His vehemence puzzled me, but we continued the conversation. Unintentionally I let an “of course” slip out. The instructor’s bugged eyes and perspiration on his mottled forehead suggested violence was next.
So, I hastily invented a reason to depart and did so with alacrity.
I never did figure out his outrage, but like empathy/compassion we can go overboard parsing meanings.
Use either term; just don’t say you feel someone’s pain but take no action.

© Copyright John Lubans 2016

Friday Fable. Lubans’ “Izzy: An Incomplete Life”*

Posted by jlubans on December 16, 2016  •  Leave comment (0)


Izzy, a Classmate of mine at Braintree High School, dropped out after the 11th grade, went to Work, bought a Car, Dated high school Girls. He was one Popular guy – just not with any of the College Bound.
He took up barbering as a full time job.
His brother, Ike, went to college on a football scholarship. Got his MBA. Went to work in a Boston corporation. Ascended.
Izzy kept on barbering and enjoying his time off. No one walked by the barbershop on Main Street that he did not wave to. When Barbering went down hill in the Hairy Hippy era; the owner sold his business to Izzy. Izzy kept it Going with steady Return Customers and Low Prices and friendly chatter.
Izzy covered the walls with pictures of family and friends. He took time to read newspapers, sports, and history books; he liked to talk sports and politics with customers amidst clipping hair.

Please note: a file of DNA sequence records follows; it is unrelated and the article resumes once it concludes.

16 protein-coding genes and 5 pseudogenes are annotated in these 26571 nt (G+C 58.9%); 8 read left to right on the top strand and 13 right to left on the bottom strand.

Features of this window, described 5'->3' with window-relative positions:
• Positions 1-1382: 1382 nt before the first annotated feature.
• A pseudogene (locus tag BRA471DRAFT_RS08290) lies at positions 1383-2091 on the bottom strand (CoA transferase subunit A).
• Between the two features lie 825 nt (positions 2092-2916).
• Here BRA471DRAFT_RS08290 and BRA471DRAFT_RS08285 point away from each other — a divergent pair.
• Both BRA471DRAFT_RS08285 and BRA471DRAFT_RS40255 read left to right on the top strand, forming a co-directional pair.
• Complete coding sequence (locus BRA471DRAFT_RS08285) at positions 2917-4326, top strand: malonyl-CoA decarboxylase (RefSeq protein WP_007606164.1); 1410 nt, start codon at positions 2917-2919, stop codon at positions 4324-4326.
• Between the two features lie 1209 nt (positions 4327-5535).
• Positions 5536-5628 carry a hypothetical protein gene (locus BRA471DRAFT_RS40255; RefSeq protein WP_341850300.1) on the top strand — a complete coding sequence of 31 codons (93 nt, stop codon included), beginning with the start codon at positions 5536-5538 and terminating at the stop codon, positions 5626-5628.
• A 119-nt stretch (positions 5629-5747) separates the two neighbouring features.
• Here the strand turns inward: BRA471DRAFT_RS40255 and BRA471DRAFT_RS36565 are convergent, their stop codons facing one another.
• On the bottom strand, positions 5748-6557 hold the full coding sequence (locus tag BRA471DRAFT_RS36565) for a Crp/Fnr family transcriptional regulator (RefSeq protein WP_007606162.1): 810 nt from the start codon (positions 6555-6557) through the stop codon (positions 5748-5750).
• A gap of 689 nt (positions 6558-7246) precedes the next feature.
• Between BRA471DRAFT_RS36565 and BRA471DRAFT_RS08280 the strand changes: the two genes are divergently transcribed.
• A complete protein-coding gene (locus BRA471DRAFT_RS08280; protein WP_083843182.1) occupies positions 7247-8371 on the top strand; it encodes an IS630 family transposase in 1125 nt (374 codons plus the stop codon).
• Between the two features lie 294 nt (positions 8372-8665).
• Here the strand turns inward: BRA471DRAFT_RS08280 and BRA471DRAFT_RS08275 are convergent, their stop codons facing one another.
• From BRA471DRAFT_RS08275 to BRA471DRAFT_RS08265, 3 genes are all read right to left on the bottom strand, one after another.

Izzy married one of the Driesdale sisters (three beauties from my H.S.) and they had a couple kids.
Ike was promoted to the Corner Office, maximizing profits for shareholders (and himself). Ike hardly Ever talked to Izzy or his parents. But, Ike did serve on the Museum of Art’s board of directors and such. Lived in a Penthouse in Boston overlooking the Harbour.
Both Izzy and Ike – like many of their era - divorced.
Ike re-married. An Eyeful, his 29-year-old Secretary.
Izzy dated Some but spent more time with his two kids and with his aging Parents.
He re-married a Comfortable Someone he’d dated way back when. They took road trips to far away places like Mt. Washington in New Hampshire.
Ike traveled to Europe in business class and stayed in five star hotels while Izzy stayed at state parks in a comfy little Pick-up Truck camper, the kind with the sticker on the door, “If we’re rockin, don’t come knockin.”